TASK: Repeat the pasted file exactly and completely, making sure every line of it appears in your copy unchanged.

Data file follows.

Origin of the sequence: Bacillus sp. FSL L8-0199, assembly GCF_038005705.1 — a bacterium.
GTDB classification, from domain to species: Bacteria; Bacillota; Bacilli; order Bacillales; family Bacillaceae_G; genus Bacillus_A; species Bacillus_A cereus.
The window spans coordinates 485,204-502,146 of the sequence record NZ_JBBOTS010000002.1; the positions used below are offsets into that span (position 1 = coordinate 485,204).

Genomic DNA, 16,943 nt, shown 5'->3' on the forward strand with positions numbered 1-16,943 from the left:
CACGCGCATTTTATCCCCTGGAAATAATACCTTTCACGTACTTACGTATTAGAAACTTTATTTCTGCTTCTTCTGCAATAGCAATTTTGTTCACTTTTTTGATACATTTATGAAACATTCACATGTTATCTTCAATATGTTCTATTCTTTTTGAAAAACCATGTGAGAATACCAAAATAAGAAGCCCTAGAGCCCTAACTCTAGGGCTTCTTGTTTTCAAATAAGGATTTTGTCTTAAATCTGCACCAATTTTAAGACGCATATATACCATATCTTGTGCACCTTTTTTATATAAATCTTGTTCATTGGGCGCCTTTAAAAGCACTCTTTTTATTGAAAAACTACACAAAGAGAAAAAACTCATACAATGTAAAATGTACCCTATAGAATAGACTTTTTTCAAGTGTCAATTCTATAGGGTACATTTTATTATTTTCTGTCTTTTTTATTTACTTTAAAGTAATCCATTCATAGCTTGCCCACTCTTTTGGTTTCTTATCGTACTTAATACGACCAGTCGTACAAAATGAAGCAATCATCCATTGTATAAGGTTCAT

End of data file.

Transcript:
Origin of the sequence: Bacillus sp. FSL L8-0199, assembly GCF_038005705.1 — a bacterium.
GTDB classification, from domain to species: Bacteria; Bacillota; Bacilli; order Bacillales; family Bacillaceae_G; genus Bacillus_A; species Bacillus_A cereus.
The window spans coordinates 485,204-502,146 of the sequence record NZ_JBBOTS010000002.1; the positions used below are offsets into that span (position 1 = coordinate 485,204).

Genomic DNA, 16,943 nt, shown 5'->3' on the forward strand with positions numbered 1-16,943 from the left:
CACGCGCATTTTATCCCCTGGAAATAATACCTTTCACGTACTTACGTATTAGAAACTTTATTTCTGCTTCTTCTGCAATAGCAATTTTGTTCACTTTTTTGATACATTTATGAAACATTCACATGTTATCTTCAATATGTTCTATTCTTTTTGAAAAACCATGTGAGAATACCAAAATAAGAAGCCCTAGAGCCCTAACTCTAGGGCTTCTTGTTTTCAAATAAGGATTTTGTCTTAAATCTGCACCAATTTTAAGACGCATATATACCATATCTTGTGCACCTTTTTTATATAAATCTTGTTCATTGGGCGCCTTTAAAAGCACTCTTTTTATTGAAAAACTACACAAAGAGAAAAAACTCATACAATGTAAAATGTACCCTATAGAATAGACTTTTTTCAAGTGTCAATTCTATAGGGTACATTTTATTATTTTCTGTCTTTTTTATTTACTTTAAAGTAATCCATTCATAGCTTGCCCACTCTTTTGGTTTCTTATCGTACTTAATACGACCAGTCGTACAAAATGAAGCAATCATCCATTGTATAAGGTTCAT